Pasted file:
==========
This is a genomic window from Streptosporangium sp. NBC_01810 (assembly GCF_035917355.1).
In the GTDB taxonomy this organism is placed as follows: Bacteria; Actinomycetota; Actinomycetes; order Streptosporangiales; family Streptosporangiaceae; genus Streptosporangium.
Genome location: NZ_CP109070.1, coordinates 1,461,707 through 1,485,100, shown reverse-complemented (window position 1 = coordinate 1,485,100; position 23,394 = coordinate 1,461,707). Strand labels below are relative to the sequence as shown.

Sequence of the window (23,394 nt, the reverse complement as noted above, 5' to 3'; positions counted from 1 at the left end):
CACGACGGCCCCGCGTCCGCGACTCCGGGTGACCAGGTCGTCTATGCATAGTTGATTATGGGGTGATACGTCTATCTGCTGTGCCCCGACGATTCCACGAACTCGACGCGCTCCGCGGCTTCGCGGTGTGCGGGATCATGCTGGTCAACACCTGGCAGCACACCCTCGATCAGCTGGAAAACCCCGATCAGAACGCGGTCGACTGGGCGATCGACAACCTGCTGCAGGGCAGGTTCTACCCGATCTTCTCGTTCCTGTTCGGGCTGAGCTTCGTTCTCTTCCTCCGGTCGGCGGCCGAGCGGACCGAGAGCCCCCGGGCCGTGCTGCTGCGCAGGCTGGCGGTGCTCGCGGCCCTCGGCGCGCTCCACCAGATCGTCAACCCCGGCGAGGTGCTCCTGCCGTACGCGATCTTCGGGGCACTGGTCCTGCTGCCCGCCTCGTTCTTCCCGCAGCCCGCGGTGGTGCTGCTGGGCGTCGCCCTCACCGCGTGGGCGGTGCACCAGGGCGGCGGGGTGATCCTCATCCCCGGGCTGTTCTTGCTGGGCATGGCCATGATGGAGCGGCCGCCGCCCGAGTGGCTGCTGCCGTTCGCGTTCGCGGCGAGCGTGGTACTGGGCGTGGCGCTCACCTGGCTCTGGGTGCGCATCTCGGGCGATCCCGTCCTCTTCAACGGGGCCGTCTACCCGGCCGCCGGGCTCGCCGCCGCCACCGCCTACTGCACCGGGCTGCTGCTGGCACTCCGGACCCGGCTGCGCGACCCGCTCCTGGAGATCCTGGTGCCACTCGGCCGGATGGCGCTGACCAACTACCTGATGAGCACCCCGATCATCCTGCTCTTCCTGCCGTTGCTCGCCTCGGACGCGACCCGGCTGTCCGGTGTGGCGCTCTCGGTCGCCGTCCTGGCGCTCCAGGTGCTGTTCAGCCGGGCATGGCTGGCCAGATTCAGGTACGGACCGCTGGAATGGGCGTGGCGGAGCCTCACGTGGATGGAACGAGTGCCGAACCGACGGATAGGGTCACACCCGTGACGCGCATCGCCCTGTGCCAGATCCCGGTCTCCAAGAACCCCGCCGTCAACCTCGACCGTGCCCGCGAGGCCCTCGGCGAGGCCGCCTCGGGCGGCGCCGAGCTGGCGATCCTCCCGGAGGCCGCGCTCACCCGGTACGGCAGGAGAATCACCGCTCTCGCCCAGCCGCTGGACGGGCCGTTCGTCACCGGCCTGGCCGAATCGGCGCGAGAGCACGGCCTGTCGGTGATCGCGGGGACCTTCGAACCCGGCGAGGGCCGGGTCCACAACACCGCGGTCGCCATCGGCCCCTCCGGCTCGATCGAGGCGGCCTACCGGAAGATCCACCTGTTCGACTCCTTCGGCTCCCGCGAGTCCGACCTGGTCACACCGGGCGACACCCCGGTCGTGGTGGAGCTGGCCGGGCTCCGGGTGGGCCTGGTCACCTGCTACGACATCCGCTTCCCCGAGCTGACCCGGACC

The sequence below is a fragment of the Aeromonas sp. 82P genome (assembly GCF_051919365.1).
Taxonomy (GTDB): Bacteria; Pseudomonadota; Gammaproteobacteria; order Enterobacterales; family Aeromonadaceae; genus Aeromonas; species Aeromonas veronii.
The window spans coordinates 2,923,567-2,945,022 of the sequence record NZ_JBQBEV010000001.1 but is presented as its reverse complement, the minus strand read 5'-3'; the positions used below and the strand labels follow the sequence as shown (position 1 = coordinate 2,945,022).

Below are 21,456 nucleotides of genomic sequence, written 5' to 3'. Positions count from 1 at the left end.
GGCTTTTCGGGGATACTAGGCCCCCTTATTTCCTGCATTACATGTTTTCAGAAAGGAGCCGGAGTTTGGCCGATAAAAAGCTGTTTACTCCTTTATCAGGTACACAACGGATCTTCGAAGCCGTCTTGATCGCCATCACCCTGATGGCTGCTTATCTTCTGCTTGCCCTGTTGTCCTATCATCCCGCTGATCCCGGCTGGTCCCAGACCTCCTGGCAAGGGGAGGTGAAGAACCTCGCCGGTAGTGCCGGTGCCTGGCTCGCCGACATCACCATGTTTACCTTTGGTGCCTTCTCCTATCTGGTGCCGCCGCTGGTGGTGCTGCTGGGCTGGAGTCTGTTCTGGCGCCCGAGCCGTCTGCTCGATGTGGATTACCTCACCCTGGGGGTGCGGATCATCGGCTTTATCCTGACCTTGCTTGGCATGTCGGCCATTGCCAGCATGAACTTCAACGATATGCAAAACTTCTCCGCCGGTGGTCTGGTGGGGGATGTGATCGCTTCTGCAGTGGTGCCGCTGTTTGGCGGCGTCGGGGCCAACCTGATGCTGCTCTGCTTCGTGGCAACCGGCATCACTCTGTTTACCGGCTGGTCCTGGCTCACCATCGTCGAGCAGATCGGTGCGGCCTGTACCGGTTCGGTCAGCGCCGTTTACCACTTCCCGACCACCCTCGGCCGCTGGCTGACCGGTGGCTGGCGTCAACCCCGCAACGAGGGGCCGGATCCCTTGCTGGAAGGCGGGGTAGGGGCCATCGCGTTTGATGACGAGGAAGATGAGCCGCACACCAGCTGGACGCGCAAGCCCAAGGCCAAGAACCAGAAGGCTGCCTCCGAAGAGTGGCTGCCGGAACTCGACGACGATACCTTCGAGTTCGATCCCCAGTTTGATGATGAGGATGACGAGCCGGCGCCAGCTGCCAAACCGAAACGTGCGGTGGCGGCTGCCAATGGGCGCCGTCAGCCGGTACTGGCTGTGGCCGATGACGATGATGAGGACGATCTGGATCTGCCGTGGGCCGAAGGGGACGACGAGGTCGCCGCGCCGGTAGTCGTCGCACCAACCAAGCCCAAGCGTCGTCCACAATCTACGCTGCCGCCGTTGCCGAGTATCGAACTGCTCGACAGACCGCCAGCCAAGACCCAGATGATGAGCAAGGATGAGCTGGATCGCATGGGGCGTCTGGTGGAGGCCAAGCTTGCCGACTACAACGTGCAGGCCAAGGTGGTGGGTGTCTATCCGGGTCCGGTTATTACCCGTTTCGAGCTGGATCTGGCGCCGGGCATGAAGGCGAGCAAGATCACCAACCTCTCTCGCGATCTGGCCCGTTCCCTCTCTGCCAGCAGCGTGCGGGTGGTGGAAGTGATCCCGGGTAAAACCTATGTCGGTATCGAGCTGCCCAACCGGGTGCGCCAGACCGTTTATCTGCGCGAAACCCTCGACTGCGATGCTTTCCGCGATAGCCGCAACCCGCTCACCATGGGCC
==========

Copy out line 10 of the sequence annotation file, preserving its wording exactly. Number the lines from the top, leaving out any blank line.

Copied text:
GGCTTTTCGGGGATACTAGGCCCCCTTATTTCCTGCATTACATGTTTTCAGAAAGGAGCCGGAGTTTGGCCGATAAAAAGCTGTTTACTCCTTTATCAGGTACACAACGGATCTTCGAAGCCGTCTTGATCGCCATCACCCTGATGGCTGCTTATCTTCTGCTTGCCCTGTTGTCCTATCATCCCGCTGATCCCGGCTGGTCCCAGACCTCCTGGCAAGGGGAGGTGAAGAACCTCGCCGGTAGTGCCGGTGCCTGGCTCGCCGACATCACCATGTTTACCTTTGGTGCCTTCTCCTATCTGGTGCCGCCGCTGGTGGTGCTGCTGGGCTGGAGTCTGTTCTGGCGCCCGAGCCGTCTGCTCGATGTGGATTACCTCACCCTGGGGGTGCGGATCATCGGCTTTATCCTGACCTTGCTTGGCATGTCGGCCATTGCCAGCATGAACTTCAACGATATGCAAAACTTCTCCGCCGGTGGTCTGGTGGGGGATGTGATCGCTTCTGCAGTGGTGCCGCTGTTTGGCGGCGTCGGGGCCAACCTGATGCTGCTCTGCTTCGTGGCAACCGGCATCACTCTGTTTACCGGCTGGTCCTGGCTCACCATCGTCGAGCAGATCGGTGCGGCCTGTACCGGTTCGGTCAGCGCCGTTTACCACTTCCCGACCACCCTCGGCCGCTGGCTGACCGGTGGCTGGCGTCAACCCCGCAACGAGGGGCCGGATCCCTTGCTGGAAGGCGGGGTAGGGGCCATCGCGTTTGATGACGAGGAAGATGAGCCGCACACCAGCTGGACGCGCAAGCCCAAGGCCAAGAACCAGAAGGCTGCCTCCGAAGAGTGGCTGCCGGAACTCGACGACGATACCTTCGAGTTCGATCCCCAGTTTGATGATGAGGATGACGAGCCGGCGCCAGCTGCCAAACCGAAACGTGCGGTGGCGGCTGCCAATGGGCGCCGTCAGCCGGTACTGGCTGTGGCCGATGACGATGATGAGGACGATCTGGATCTGCCGTGGGCCGAAGGGGACGACGAGGTCGCCGCGCCGGTAGTCGTCGCACCAACCAAGCCCAAGCGTCGTCCACAATCTACGCTGCCGCCGTTGCCGAGTATCGAACTGCTCGACAGACCGCCAGCCAAGACCCAGATGATGAGCAAGGATGAGCTGGATCGCATGGGGCGTCTGGTGGAGGCCAAGCTTGCCGACTACAACGTGCAGGCCAAGGTGGTGGGTGTCTATCCGGGTCCGGTTATTACCCGTTTCGAGCTGGATCTGGCGCCGGGCATGAAGGCGAGCAAGATCACCAACCTCTCTCGCGATCTGGCCCGTTCCCTCTCTGCCAGCAGCGTGCGGGTGGTGGAAGTGATCCCGGGTAAAACCTATGTCGGTATCGAGCTGCCCAACCGGGTGCGCCAGACCGTTTATCTGCGCGAAACCCTCGACTGCGATGCTTTCCGCGATAGCCGCAACCCGCTCACCATGGGCC